Asks students to make a conjecture about the sample size needed to generate random numbers. This exercise should establish introductory and fundamental ideas that a few selections is not sufficient and that thousands is excessive. A practical interpretation by the student is expected and should be developed experimentally. Note that students should be encouraged to make and test conjectures about mathematics at every opportunity.
This is a good place to introduce the notion of variation. If a sample of students’ results from question 1 were listed on the board, it would be unusual to find two the same. There would also be a lot of variety in the totals of each number in every sample. With larger numbers of trials, less variability will be progressively seen.
Exercise 7: Making a Random Spinner
Asks students to make spinners. Criteria are given for making the spinners, for example using the numbers 1, 2 and 3 design a spinner so 2 comes up twice as often as 1.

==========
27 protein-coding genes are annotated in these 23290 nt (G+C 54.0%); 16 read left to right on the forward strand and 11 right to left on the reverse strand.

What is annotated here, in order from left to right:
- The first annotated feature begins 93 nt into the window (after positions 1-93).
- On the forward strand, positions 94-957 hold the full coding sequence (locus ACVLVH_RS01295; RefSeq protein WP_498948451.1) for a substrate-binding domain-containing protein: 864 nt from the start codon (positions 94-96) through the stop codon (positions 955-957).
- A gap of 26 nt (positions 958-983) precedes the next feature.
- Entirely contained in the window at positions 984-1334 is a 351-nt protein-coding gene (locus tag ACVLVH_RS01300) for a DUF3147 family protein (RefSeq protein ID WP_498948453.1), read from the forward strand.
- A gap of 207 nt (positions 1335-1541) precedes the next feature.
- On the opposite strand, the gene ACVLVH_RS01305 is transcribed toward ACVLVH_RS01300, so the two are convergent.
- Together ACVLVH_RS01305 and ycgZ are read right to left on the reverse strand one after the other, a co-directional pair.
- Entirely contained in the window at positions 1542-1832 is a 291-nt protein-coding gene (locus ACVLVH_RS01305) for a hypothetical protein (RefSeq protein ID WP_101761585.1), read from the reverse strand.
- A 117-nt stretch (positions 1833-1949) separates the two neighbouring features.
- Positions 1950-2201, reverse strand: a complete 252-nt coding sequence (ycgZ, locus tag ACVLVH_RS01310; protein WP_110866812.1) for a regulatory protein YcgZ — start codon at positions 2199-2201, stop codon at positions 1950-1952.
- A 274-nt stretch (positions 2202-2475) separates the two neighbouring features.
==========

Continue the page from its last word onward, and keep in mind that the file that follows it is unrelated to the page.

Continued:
Exercise 8: Going on a Random Walk
Asks students to generate a random path on a grid map.Teaching lessons preceding this exercise could include:
- discussing walking and turning in a random way vestablishing what forward turn left and forward turn right means
This is a fun task and can be used on the playing field as well. Using a LOGO programming language this activity can be used to create fascinating classes of patterns. Use Google to find the free software LOGO or similar downloads. Encourage students to invent and be creative.
Exercise 9: Random Walk with No Returns
Asks students to extend the random path in Exercise 8 by not allowing the path to come back on itself.